Preachers tend to avoid the seven last plagues like, well . . . the plague. We avoid talking about the plagues because they can raise serious questions about the character of God. When the fifth angel darkens the kingdom of the beast, we are told that “people gnawed their tongues in agony and cursed the God of heaven because of their pains . . . , but they refused to repent” (Rev. 16:10, 11, NIV).

Part of our problem with the God of plagues is that we expect Him to contradict Himself. We want the loving, Gandhi-God of nonviolent love who might weep over a mosquito’s demise. But we also want the just God who rides in with the cavalry to destroy our oppressors. In other words, we want a bloodless cross. We want salvation without suffering; we want a hell without fire. We want justice without punishment.

We want salvation without suffering.

Yet still, how can the Creator kill the fish (third plague) or superheat the sun (fourth plague)? How can He inflict sores on His own children? We should be careful about offering suspiciously easy answers to get God off the hook. There’s a reason Isaiah describes God’s judgment as “his strange work” and “his alien task” (Isa. 28:21, NIV). With all of this in mind, I believe we need to understand three things about the plagues:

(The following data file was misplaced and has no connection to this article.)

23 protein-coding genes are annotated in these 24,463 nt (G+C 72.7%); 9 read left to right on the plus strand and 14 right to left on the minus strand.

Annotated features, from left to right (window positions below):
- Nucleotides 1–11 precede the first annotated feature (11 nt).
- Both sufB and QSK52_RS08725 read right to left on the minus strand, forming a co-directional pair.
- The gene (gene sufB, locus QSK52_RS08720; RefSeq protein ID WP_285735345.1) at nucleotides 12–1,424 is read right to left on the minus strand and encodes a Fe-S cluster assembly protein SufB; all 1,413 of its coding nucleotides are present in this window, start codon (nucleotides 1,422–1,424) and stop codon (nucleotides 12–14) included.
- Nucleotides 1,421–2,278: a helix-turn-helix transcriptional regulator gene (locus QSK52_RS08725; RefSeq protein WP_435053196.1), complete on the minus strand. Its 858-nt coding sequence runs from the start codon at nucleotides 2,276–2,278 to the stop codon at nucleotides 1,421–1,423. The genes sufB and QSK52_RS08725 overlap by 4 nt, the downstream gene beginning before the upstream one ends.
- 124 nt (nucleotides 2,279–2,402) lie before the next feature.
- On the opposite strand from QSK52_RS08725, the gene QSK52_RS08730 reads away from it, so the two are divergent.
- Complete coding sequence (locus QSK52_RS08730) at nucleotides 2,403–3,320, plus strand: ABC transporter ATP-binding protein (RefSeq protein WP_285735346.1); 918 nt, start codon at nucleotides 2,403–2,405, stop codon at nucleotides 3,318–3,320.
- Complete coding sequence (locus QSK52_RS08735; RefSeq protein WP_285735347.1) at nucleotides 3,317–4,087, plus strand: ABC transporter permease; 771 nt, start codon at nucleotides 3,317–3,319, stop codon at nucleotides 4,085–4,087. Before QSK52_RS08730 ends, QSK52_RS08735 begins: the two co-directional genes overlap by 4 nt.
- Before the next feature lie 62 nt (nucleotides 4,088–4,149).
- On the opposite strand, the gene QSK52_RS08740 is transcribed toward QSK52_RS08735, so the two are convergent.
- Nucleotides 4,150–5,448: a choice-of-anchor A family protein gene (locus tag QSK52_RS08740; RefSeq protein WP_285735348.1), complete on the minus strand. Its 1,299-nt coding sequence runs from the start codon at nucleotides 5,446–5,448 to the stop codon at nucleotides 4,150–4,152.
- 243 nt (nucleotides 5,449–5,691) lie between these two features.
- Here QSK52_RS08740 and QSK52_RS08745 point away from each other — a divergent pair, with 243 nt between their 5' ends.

God’s goal is not to inflict suffering. God is not a masochist (Ezek. 33:11). In Isaiah, God promises to send hail in order to “sweep away your refuge, the lie” (Isa. 28:17, NIV). In other words, God sometimes sends physical judgments in order to undermine the lies we have built our lives upon so that we can build our lives on a better foundation.

God’s goal is not to drive the wicked to repent. On the contrary, we are told twice in Revelation 16 that the people refused to repent. The final plagues then reveal to the universe that everyone who would have turned to God already has. His mercy would have no effect.